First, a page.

Health insurers reject millions of claims for treatment every year in America. Corporate insiders, recordings and internal emails expose the system and its harm.

In January, the Biden administration pledged to increase public access to a wide array of Medicare information to improve health care for America’s most sick and vulnerable.

Some Medicare plans' lack of transparency “deprives researchers and doctors of critical data to evaluate problems and trends in patient care,” said Xavier Becerra, the secretary of health and human services, in a statement.

So researchers across the country were flummoxed this week when the Centers for Medicare and Medicaid Services announced a proposal that will increase fees and diminish access to claims data that has informed thousands of health care studies and influenced major public health reforms.

More than 300 academics — a who’s who of health economics researchers — have already signed a draft letter decrying the “catastrophic impact” the new proposal would have on health care research. Nearly half of all Americans are covered by Medicare, Medicaid and the Children's Health Insurance Program. Medicare and Medicaid claims contain detailed information about payments for medical care, including diagnoses, treatments and patient demographics.

The CMS data “is a national resource,” said Anirban Basu, a professor of health economics at the University of Washington. “It’s used for research that helps to develop public policy, that helps in health equality, that plays a role in legislation. Most importantly, such research translates to better health and access for the 160 million CMS beneficiaries.”

CMS explained that the changes were aimed at better protecting people’s health care records, citing “an increase in data breaches across the healthcare ecosystem.” In its announcement, the agency did not cite any examples of unauthorized releases of information involving research organizations or universities. However, last year, hackers stole the personal medical information of more than 600,000 Medicare beneficiaries from a CMS contractor.

“Expanding user-friendly, secure access to CMS data continues to be a priority for the agency,” said Jonathan Blum, the principal deputy administrator and chief operating officer of CMS, in a statement. He added that the agency “will carefully consider how to best meet stakeholders’ data needs while protecting beneficiary data.”

Under the current system, academics are able to request claims data for a one-time fee of as little as $20,000 — a price that can increase depending on the amount of information requested. The data is stored on university computers that meet data protection requirements and that allow access to multiple users for a small additional charge.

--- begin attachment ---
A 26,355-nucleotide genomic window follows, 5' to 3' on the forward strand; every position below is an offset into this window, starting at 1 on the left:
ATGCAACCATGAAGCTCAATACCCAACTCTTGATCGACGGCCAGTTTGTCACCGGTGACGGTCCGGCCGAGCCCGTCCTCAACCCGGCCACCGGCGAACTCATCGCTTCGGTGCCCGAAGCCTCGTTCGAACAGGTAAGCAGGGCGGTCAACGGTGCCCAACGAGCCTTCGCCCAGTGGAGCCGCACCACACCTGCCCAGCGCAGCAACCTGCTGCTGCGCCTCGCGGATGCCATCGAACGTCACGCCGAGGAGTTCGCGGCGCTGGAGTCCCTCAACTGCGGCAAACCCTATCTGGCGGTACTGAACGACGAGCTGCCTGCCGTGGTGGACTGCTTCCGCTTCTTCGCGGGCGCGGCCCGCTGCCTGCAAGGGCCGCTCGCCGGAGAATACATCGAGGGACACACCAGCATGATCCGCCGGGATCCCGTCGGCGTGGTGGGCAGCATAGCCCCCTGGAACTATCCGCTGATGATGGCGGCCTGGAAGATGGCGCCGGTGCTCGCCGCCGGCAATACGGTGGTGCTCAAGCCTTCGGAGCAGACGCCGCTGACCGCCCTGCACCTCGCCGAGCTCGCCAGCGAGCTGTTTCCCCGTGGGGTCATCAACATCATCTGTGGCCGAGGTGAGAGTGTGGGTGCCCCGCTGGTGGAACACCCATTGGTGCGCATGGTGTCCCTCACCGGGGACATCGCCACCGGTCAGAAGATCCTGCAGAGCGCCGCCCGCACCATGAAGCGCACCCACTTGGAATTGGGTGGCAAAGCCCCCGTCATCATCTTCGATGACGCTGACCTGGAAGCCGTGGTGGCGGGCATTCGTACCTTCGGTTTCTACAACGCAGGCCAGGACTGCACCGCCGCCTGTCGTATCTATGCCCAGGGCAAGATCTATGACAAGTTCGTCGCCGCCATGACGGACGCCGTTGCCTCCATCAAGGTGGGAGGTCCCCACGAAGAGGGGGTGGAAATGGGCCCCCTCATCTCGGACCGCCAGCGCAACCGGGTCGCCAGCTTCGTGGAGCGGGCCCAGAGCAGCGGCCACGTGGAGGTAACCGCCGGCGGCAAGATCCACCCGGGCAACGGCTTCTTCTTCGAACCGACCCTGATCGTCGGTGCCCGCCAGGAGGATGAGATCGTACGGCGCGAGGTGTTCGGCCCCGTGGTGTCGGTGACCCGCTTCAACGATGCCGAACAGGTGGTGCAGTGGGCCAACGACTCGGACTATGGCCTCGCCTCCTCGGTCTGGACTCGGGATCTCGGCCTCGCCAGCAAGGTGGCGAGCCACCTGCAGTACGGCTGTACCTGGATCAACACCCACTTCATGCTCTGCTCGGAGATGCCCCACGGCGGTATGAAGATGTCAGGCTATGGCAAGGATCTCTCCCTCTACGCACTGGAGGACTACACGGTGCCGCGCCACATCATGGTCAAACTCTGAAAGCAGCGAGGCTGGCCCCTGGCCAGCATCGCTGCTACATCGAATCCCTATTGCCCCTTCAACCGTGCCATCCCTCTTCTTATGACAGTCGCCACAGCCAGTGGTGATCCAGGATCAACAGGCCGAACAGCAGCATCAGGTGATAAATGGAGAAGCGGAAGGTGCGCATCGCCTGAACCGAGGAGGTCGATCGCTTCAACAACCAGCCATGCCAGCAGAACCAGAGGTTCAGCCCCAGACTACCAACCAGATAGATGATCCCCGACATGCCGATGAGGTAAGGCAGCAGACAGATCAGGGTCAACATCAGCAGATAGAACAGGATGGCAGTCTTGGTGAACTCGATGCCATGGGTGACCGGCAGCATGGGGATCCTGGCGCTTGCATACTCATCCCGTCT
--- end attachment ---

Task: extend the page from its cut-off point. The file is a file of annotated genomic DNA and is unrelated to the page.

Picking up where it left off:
Researchers have used such data to conduct studies that influenced numerous public health care initiatives, including the development and evaluation of the Obamacare program. Just last month, Basu published a paper, using information from the CMS programs, that analyzed the cost-effectiveness of gene therapy treatment for sickle cell disease, a blood disorder that primarily affects people of African descent.

Researchers have also used the data to discover potential abuse and fraud in Medicare and Medicaid — the two programs together account for more than $1.7 trillion in government spending.

The new proposal, however, would force researchers to use a CMS-controlled computer platform to analyze data, instead of distributing it directly to universities and other institutions. Costs would start at an estimated $35,000 and would allow access to only one researcher and require annual renewal fees. Blum noted that researchers, however, would no longer have to bear the costs of storing and securing the data.

Research teams on complex projects can include dozens of people and take years to complete. “The costs will grow exponentially and make access infeasible except for the very best resourced organizations,” said Joshua Gottlieb, a professor at the University of Chicago’s Harris School of Public Policy. He has used the data to show that when Medicare increases its fees, private insurance companies follow by hiking their own.

One of the major concerns is that higher prices will shut down research by Ph.D. students and junior faculty, whose budgets typically wouldn’t cover a single user fee. “Some important research would be reduced” if the proposal is implemented, Basu said.

Some researchers are also concerned about having to use a government-controlled system to conduct research that may be critical of CMS. Medicare Advantage — a program that allows private insurance companies to pay for health care services for the elderly — has come under increasing scrutiny for rising costs.

Another unanswered question is how the CMS computer platform would accommodate additional requests from the thousands of researchers who now use data stored on their own computers. Academics often perform complex statistical analyses on data that require extensive computer time to process.

“It seems crazy to me that given the value of human life and what we spend on healthcare as a country, that the administration would take a step to make research harder not easier,” said Zack Cooper, a professor of public health and economics at Yale.

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Insurers deny tens of millions of claims every year. ProPublica is investigating why claims are denied, what the consequences are for patients and how the appeal process really works.